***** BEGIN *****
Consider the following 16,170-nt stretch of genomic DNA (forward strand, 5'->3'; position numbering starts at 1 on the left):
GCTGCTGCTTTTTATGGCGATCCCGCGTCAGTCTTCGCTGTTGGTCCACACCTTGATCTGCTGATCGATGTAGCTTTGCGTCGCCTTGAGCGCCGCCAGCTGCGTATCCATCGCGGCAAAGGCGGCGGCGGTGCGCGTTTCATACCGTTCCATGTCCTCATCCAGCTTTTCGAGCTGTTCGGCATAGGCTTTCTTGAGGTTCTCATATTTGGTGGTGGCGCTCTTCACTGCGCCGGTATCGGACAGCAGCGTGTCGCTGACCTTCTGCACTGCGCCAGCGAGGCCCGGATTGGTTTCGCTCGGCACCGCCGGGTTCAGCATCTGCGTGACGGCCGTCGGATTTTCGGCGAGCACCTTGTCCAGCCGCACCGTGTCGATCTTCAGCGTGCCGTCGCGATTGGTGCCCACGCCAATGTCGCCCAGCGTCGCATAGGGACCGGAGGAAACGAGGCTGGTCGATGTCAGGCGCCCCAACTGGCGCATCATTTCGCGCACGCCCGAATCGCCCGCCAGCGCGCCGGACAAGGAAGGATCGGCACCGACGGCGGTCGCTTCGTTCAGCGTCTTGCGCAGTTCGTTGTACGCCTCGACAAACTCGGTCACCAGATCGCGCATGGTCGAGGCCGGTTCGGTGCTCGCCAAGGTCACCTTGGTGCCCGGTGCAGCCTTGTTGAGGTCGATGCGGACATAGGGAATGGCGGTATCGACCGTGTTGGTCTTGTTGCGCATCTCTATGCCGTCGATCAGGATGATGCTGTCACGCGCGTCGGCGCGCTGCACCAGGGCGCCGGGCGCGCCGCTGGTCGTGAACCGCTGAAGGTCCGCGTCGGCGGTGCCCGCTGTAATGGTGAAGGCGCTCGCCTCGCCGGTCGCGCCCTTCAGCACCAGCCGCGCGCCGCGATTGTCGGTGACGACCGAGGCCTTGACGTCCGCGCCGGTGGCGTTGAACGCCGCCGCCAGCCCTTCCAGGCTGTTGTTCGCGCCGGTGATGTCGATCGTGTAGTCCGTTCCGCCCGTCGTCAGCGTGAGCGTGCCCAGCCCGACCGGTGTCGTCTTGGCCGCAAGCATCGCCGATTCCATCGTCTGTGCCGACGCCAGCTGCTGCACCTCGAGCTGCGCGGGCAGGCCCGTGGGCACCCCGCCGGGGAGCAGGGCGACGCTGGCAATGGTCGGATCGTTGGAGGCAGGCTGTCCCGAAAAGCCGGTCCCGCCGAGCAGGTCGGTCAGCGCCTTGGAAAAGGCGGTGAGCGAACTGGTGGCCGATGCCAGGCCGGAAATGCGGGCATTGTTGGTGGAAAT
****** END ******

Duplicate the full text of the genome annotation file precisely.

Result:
Consider the following 16,170-nt stretch of genomic DNA (forward strand, 5'->3'; position numbering starts at 1 on the left):
GCTGCTGCTTTTTATGGCGATCCCGCGTCAGTCTTCGCTGTTGGTCCACACCTTGATCTGCTGATCGATGTAGCTTTGCGTCGCCTTGAGCGCCGCCAGCTGCGTATCCATCGCGGCAAAGGCGGCGGCGGTGCGCGTTTCATACCGTTCCATGTCCTCATCCAGCTTTTCGAGCTGTTCGGCATAGGCTTTCTTGAGGTTCTCATATTTGGTGGTGGCGCTCTTCACTGCGCCGGTATCGGACAGCAGCGTGTCGCTGACCTTCTGCACTGCGCCAGCGAGGCCCGGATTGGTTTCGCTCGGCACCGCCGGGTTCAGCATCTGCGTGACGGCCGTCGGATTTTCGGCGAGCACCTTGTCCAGCCGCACCGTGTCGATCTTCAGCGTGCCGTCGCGATTGGTGCCCACGCCAATGTCGCCCAGCGTCGCATAGGGACCGGAGGAAACGAGGCTGGTCGATGTCAGGCGCCCCAACTGGCGCATCATTTCGCGCACGCCCGAATCGCCCGCCAGCGCGCCGGACAAGGAAGGATCGGCACCGACGGCGGTCGCTTCGTTCAGCGTCTTGCGCAGTTCGTTGTACGCCTCGACAAACTCGGTCACCAGATCGCGCATGGTCGAGGCCGGTTCGGTGCTCGCCAAGGTCACCTTGGTGCCCGGTGCAGCCTTGTTGAGGTCGATGCGGACATAGGGAATGGCGGTATCGACCGTGTTGGTCTTGTTGCGCATCTCTATGCCGTCGATCAGGATGATGCTGTCACGCGCGTCGGCGCGCTGCACCAGGGCGCCGGGCGCGCCGCTGGTCGTGAACCGCTGAAGGTCCGCGTCGGCGGTGCCCGCTGTAATGGTGAAGGCGCTCGCCTCGCCGGTCGCGCCCTTCAGCACCAGCCGCGCGCCGCGATTGTCGGTGACGACCGAGGCCTTGACGTCCGCGCCGGTGGCGTTGAACGCCGCCGCCAGCCCTTCCAGGCTGTTGTTCGCGCCGGTGATGTCGATCGTGTAGTCCGTTCCGCCCGTCGTCAGCGTGAGCGTGCCCAGCCCGACCGGTGTCGTCTTGGCCGCAAGCATCGCCGATTCCATCGTCTGTGCCGACGCCAGCTGCTGCACCTCGAGCTGCGCGGGCAGGCCCGTGGGCACCCCGCCGGGGAGCAGGGCGACGCTGGCAATGGTCGGATCGTTGGAGGCAGGCTGTCCCGAAAAGCCGGTCCCGCCGAGCAGGTCGGTCAGCGCCTTGGAAAAGGCGGTGAGCGAACTGGTGGCCGATGCCAGGCCGGAAATGCGGGCATTGTTGGTGGAAAT